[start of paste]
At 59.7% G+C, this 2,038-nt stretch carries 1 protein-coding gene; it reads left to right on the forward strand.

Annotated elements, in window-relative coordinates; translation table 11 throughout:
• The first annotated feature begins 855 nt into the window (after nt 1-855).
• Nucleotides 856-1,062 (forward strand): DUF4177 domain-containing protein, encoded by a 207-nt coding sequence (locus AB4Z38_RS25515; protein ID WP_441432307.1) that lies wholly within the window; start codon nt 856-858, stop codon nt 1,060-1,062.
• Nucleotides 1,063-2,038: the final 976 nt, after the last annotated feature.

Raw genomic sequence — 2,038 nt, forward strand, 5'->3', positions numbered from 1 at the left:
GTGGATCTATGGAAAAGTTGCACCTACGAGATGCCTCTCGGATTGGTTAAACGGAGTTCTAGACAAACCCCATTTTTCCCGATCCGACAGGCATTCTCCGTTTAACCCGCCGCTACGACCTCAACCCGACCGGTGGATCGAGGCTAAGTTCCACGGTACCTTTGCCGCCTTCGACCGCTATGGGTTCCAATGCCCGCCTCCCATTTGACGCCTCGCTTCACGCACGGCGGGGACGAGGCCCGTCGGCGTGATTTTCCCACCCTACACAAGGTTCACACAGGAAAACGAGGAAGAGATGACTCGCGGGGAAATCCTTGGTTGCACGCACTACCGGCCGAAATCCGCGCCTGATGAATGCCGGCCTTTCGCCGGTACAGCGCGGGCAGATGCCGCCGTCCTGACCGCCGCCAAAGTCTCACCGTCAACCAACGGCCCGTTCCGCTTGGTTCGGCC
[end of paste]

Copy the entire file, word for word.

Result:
At 59.7% G+C, this 2,038-nt stretch carries 1 protein-coding gene; it reads left to right on the forward strand.

Annotated elements, in window-relative coordinates; translation table 11 throughout:
• The first annotated feature begins 855 nt into the window (after nt 1-855).
• Nucleotides 856-1,062 (forward strand): DUF4177 domain-containing protein, encoded by a 207-nt coding sequence (locus AB4Z38_RS25515; protein ID WP_441432307.1) that lies wholly within the window; start codon nt 856-858, stop codon nt 1,060-1,062.
• Nucleotides 1,063-2,038: the final 976 nt, after the last annotated feature.

Raw genomic sequence — 2,038 nt, forward strand, 5'->3', positions numbered from 1 at the left:
GTGGATCTATGGAAAAGTTGCACCTACGAGATGCCTCTCGGATTGGTTAAACGGAGTTCTAGACAAACCCCATTTTTCCCGATCCGACAGGCATTCTCCGTTTAACCCGCCGCTACGACCTCAACCCGACCGGTGGATCGAGGCTAAGTTCCACGGTACCTTTGCCGCCTTCGACCGCTATGGGTTCCAATGCCCGCCTCCCATTTGACGCCTCGCTTCACGCACGGCGGGGACGAGGCCCGTCGGCGTGATTTTCCCACCCTACACAAGGTTCACACAGGAAAACGAGGAAGAGATGACTCGCGGGGAAATCCTTGGTTGCACGCACTACCGGCCGAAATCCGCGCCTGATGAATGCCGGCCTTTCGCCGGTACAGCGCGGGCAGATGCCGCCGTCCTGACCGCCGCCAAAGTCTCACCGTCAACCAACGGCCCGTTCCGCTTGGTTCGGCC